‘Prayer walk’ reveals the isolation of the forgotten

Peter Finney Jr.    It was just past midnight on Halloween when the fusillade of bullets in the French Quarter turned New Orleans into Afghanistan.
    The blood spilled in the streets can’t be washed away easily by reassurances from city leaders and tourism spin doctors that these acts of violence were “isolated” – that is, sporadic or every now and then or just a case of someone being in the wrong place at the wrong time.
    The blood spilled – two more young African-American males shot dead and 11 others wounded in separate shootings on Bourbon Street and Canal Street – sent another horrifying message that there is no silver bullet in ending the culture of violence in a city whose eight-cylinder financial engine is seven cylinders tourism.
    The saddest reality of life in New Orleans today is that shootings like these occur virtually every other day in Bywater and the 7th Ward and the Lower 9 – not exactly go-to spots for air-conditioned tour buses and horse-drawn buggies. The tragedy is we have grown so numb to the carnage that the news value of another life lost usually translates into 300 words in The Times-Picayune and 30 seconds on the 10 o’clock news.
    And, turning to other news, did you see that Drew Brees went 31-of-35 for 325 yards and five touchdowns?
    A large percentage of the shootings are retaliation killings, a form of street justice by those who have seen a friend murdered and have felt compelled to answer with more murder.
    More despair. More crime. More sin.
    So what, in the name of God, can be done?
    I took a walk through the Lower 9th Ward last Friday night for 2 1/2 hours with a few pastors from different denominations who are trying to make sense of what’s going on. The Micah Project, which organized the activity, calls these meandering journeys through the dark streets “prayer walks.”
    The interesting thing is that though the interaction with people at bus stops, on front porches or in front of the corner bar usually ends with a prayer, the real prayer resonates in the plaintive despair expressed by weary residents who feel trapped, insignificant and irrelevant.
    Talk about “isolated.”
    Close your eyes and you can hear them proclaiming Psalm 42:10: “I will say to God, my rock: ‘Why do you forget me? Why must I go about mourning with the enemy oppressing me?’”
    James (not his real name) went to prison for selling drugs and has been back in the neighborhood for three years. He tenuously holds a job as a day laborer, but he’s trying to hang on and stay straight. At 43, his patience is wearing thin.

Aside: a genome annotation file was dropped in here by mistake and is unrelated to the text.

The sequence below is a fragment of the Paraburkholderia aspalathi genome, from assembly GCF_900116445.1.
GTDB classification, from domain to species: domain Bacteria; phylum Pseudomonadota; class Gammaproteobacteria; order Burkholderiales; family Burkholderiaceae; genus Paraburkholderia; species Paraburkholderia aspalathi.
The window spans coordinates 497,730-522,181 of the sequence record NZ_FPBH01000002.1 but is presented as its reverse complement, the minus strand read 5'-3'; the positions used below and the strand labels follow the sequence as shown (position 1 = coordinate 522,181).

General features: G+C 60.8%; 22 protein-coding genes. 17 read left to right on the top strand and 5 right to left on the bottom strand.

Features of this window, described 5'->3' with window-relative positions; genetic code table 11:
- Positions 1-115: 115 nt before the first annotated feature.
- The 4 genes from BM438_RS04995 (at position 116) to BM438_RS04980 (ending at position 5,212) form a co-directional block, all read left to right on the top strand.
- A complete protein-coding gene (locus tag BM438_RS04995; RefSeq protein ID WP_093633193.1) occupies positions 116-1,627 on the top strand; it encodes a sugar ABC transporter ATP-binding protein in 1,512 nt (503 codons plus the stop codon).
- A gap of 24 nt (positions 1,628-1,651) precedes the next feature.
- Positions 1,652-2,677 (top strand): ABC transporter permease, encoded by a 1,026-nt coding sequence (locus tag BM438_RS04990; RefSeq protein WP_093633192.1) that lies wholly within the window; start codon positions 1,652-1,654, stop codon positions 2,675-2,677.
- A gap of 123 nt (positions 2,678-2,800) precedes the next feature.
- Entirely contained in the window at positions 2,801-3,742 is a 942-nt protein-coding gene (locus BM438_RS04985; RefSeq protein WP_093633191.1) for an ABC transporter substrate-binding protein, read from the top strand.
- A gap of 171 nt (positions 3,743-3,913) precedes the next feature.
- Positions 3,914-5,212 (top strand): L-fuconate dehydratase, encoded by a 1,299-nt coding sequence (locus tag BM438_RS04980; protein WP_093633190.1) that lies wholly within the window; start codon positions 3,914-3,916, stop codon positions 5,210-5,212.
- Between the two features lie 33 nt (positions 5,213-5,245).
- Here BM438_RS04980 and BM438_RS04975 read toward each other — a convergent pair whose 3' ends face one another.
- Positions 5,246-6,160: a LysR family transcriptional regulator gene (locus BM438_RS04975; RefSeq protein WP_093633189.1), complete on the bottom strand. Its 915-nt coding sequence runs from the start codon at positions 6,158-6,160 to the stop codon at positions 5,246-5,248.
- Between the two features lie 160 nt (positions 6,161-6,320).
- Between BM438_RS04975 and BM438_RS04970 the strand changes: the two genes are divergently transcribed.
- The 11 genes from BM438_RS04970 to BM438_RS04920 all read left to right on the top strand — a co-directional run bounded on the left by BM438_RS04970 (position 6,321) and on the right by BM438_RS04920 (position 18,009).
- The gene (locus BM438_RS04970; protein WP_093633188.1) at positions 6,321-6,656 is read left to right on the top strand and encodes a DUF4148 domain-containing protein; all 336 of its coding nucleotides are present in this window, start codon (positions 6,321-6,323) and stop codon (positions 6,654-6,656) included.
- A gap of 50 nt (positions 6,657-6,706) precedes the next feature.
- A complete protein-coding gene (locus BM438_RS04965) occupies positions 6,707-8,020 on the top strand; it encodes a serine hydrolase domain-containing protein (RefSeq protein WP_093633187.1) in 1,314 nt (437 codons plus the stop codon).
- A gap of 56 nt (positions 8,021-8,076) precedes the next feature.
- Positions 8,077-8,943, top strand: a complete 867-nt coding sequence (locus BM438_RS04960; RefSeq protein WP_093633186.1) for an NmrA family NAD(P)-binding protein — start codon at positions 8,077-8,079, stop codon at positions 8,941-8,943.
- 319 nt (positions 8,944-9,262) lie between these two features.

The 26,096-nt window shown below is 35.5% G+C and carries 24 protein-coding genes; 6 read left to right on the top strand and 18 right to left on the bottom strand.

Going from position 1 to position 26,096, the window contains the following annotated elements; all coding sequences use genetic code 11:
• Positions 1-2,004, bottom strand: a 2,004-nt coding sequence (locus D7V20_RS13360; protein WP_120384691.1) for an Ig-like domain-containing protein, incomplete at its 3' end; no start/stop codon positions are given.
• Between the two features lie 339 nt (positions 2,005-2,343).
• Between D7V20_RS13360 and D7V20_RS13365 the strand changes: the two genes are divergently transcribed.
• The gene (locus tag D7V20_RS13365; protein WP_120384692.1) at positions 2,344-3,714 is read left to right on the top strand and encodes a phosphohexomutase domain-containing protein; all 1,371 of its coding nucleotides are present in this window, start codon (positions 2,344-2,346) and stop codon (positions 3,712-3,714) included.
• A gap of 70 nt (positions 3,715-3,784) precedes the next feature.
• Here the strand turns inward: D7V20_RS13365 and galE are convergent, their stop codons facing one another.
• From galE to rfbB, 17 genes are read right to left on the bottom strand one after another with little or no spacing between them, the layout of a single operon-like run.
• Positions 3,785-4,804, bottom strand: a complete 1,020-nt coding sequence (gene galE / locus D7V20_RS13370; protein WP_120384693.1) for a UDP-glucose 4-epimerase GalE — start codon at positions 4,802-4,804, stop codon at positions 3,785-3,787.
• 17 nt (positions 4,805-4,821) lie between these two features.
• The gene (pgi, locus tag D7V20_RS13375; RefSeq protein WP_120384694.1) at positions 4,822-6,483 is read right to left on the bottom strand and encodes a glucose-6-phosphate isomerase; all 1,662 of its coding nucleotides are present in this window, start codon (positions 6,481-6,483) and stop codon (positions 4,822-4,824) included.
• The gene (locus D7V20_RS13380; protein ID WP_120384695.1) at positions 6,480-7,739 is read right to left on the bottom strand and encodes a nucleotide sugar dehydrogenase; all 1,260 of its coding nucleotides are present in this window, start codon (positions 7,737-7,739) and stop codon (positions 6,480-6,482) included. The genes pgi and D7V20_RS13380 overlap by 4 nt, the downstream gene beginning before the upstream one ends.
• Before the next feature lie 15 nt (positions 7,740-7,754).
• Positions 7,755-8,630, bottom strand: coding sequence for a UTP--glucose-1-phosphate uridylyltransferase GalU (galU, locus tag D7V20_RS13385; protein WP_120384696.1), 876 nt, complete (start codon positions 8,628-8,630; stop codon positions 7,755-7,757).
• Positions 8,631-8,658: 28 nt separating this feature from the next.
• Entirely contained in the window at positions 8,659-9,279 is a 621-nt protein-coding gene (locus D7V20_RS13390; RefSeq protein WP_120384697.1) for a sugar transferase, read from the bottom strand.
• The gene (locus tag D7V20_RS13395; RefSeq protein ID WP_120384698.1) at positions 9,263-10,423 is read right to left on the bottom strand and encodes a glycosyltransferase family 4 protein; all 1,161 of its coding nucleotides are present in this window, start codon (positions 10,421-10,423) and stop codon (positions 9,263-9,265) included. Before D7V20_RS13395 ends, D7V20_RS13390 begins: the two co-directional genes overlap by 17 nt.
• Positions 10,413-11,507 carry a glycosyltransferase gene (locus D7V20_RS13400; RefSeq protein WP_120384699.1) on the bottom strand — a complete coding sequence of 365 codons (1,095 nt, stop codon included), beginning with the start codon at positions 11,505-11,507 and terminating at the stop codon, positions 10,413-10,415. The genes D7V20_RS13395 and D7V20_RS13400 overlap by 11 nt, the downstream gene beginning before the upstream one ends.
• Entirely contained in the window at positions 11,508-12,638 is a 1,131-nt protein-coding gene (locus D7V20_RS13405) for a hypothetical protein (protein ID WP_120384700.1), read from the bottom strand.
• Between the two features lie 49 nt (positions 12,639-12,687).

“My daddy used to call me a microwave person,” James said. In other words, he struggles with the long term.
    “I don’t feel like I’m fully turned around,” James said. “I have a pastor who let me speak my testimony. It wasn’t no ‘sermon’ level or reading out of the Bible, but I quoted certain scriptures. If we just had faith like Job had, that would be good. But I know how hard it is to pay the water bill and the light bill and then you have your old lady fussing at you. Your grandma needs this and your auntie needs that. I’m trying to stay positive, but sometimes you get kicked in the face and pushed back. That’s the reason my faith is a little shaky.”
    Deacon Allen Stevens of St. Peter Claver once worked in a homeless shelter, and he said he would come across people like James all the time – intelligent and willing to look honestly at their mistakes. Deacon Stevens said if more resources could be targeted toward education and job training for ex-offenders, it would reduce crime and violence.
    “The majority of the crime committed in the community is by ex-offenders,” Deacon Stevens said. “We can walk the streets all we want, but if we don’t do anything to help these brothers and sisters who are coming out of the system to change their mind set and get a job and get back with their families and into church, it’s not going to help.”
    Josephite Father Anthony Bozeman, pastor of St. Raymond-St. Leo the Great, said when he first heard James rationalizing some of his past crimes, “I was condemning him.”
    “And then I was condemning myself,” Father Bozeman said. “I do the exact same thing, just not to that same degree.”
    On Halloween night, while his neighbor “Tilly” was being shot and killed on Bourbon Street, a St. David parishioner had stocked up on candy to pass out. Only four kids stopped by his house. Sam Bonart Playground, which occupies a full city block at Marais and Lizardi streets and has served as a great place for teens to blow off some steam, was pitch black last Friday night.
    “It’s hard to stop this cycle,” another resident said, citing his friends’ wide distrust of the police. “If you do something to someone, their family or friends are going to want to kill you. That’s the bottom line. If the police don’t arrest you, you’re going to get killed.”
    Tom Costanza, the director of the archdiocesan Office of Justice and Peace, said one man told him that after he had returned from prison, his neighborhood friend was murdered. Everyone in the neighborhood knew who did it.
    “I could have retaliated, but I didn’t,” the man said. “I learned in the prison boot camp program to think ‘for one second before you act.’”
    “Sometimes, that one second and one relationship can stop retaliation,” Costanza said.
    There is no silver bullet. But there is absolutely no chance unless the church leaves its buildings and hits the streets. 
    Peter Finney Jr. can be reached at pfinney@clarionherald.org.

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